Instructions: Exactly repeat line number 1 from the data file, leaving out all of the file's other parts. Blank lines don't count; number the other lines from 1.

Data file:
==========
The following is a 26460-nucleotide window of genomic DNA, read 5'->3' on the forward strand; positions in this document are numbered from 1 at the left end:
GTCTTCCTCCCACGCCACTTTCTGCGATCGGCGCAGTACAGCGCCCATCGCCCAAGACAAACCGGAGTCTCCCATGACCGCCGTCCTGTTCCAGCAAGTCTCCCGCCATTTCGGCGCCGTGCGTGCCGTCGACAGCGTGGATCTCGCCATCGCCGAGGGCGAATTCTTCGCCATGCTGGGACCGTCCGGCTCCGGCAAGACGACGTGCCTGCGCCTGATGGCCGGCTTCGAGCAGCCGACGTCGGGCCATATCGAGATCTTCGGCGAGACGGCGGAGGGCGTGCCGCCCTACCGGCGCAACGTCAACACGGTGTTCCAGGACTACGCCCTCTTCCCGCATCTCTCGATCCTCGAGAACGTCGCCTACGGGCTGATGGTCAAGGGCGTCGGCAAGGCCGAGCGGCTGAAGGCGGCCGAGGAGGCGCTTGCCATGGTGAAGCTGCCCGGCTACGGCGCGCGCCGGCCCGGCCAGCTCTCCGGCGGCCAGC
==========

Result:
The following is a 26460-nucleotide window of genomic DNA, read 5'->3' on the forward strand; positions in this document are numbered from 1 at the left end: